CHICAGO – A raucous Wrigley Field crowd of 42,000 rose to their feet as Cubs first basemen Anthony Rizzo sent a 6th inning home run into the right field bleachers and gave the Cubs a 5-4 lead over the Cardinals in Game 4 of the NLDS. Despite hitting what would end up being the series-clinching home run as the Cubs went on to win 6-4, Rizzo was anything but raucous.
While being mobbed by teammates, Rizzo retreated to the corner to refresh his DraftKings’ app. “37%,” Rizzo muttered in a bothered tone in reference to his high ownership percentage in the DraftKings $90k Payoff Pitch that he was participating in.
As the Cubs inched closer to their first playoff series clincher at Wrigley, Rizzo grew more and more agitated in the dugout. The brunt of his frustration was directed towards teammates Dexter Fowler and Jorge Soler who both went 0-3 with a walk on the night. “Two goddamn points…” he was seen saying over and over. After Kyle Schwarber’s mammoth home run in the bottom of the 7th, Rizzo stayed seated on the bench while shaking his head. “Can’t believe I didn’t take him…,” Rizzo told Chris Denorfia, who shrugged off Rizzo’s comment as he was used to his constant bitching about his DraftKings lineups throughout the season.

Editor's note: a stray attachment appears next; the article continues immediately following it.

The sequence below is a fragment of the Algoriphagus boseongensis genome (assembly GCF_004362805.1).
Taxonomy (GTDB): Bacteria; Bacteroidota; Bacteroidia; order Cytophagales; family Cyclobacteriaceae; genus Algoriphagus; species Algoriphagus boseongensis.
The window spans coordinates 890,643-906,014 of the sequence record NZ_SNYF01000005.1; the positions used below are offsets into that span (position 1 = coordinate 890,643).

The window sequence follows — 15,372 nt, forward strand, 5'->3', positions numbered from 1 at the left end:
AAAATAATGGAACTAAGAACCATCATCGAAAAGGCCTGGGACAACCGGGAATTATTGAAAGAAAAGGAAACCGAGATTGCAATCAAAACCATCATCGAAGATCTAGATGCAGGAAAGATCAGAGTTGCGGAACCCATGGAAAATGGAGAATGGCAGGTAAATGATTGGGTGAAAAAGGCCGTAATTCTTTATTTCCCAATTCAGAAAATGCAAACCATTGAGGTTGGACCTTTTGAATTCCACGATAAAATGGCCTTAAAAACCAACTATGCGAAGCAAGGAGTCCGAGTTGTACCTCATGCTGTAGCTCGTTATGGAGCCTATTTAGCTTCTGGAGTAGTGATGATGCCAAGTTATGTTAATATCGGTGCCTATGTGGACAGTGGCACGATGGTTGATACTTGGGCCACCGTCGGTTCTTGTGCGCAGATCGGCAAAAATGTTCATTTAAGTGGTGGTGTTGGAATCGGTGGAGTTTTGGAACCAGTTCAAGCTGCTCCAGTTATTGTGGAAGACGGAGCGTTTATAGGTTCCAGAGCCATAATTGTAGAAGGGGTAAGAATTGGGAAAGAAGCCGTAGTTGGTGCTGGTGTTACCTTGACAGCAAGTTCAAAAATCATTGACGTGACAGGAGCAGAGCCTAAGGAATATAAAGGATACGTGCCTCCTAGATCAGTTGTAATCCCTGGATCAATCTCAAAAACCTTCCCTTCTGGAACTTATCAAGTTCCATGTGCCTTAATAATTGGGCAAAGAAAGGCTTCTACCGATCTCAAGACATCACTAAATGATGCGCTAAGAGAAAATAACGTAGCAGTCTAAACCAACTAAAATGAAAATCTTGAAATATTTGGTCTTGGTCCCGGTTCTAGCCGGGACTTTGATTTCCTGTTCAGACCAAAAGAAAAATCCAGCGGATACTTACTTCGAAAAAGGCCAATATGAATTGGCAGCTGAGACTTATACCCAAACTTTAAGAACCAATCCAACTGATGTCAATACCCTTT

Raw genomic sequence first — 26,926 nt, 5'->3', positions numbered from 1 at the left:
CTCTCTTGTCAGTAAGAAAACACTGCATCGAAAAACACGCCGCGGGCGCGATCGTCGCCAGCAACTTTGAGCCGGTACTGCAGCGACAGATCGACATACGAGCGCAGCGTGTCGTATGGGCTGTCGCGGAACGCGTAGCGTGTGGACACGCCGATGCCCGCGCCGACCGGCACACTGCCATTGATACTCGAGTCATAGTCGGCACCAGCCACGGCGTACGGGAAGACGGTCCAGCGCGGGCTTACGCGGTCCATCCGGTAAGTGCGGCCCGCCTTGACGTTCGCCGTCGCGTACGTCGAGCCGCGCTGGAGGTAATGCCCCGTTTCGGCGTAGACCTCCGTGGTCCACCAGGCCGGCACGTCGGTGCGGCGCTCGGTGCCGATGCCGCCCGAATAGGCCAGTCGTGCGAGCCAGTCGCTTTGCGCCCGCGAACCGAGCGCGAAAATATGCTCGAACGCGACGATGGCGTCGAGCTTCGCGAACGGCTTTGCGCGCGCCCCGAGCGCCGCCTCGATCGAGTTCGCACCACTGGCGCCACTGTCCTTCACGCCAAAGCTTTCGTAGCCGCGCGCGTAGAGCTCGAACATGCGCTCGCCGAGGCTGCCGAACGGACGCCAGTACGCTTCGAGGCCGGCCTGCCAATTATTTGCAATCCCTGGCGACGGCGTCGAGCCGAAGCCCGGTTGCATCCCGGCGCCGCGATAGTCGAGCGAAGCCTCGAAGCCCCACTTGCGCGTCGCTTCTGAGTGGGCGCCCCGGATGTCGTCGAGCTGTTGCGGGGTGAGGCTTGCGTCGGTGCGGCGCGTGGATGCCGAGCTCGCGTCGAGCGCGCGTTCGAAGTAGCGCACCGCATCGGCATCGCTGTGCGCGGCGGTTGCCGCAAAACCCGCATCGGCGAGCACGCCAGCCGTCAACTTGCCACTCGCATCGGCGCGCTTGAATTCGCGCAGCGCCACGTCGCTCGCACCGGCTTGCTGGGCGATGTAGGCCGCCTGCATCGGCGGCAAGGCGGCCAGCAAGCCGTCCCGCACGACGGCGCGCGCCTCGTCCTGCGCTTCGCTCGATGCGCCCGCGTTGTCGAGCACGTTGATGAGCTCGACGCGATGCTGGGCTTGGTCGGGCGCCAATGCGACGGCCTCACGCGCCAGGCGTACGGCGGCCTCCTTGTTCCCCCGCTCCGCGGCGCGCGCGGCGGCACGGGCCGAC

As Cubs closer Hector Rondon struck out Stephen Piscotty to send the Cubs to their first NLCS in 12 years, Rizzo’s DraftKings frustrations subsided for a brief moment. However, — as the rest of the team celebrated in the locker room — Rizzo was dodging streams of champagne in the corner while refreshing his phone to see how his players in the Mets/Dodgers game were performing. Rizzo then pulled Denorfia away from the crowd. “Have you seen Justin Turner’s BABIP against left-handed pitching?!” Rizzo said proudly as Turner had just hit a two run double. Denorfia nodded and walked away without saying a word.
Unfortunately, Rizzo’s night ended on a down note as the four points Clayton Kershaw earned for the win dropped him to being just out of the money.
(NOTE: This story is completely fictional (well, at least PROBABLY fictional) and is only designed to be enjoyed as “satire.” However, the use of this to test others’ gullibility is not discouraged in any way.)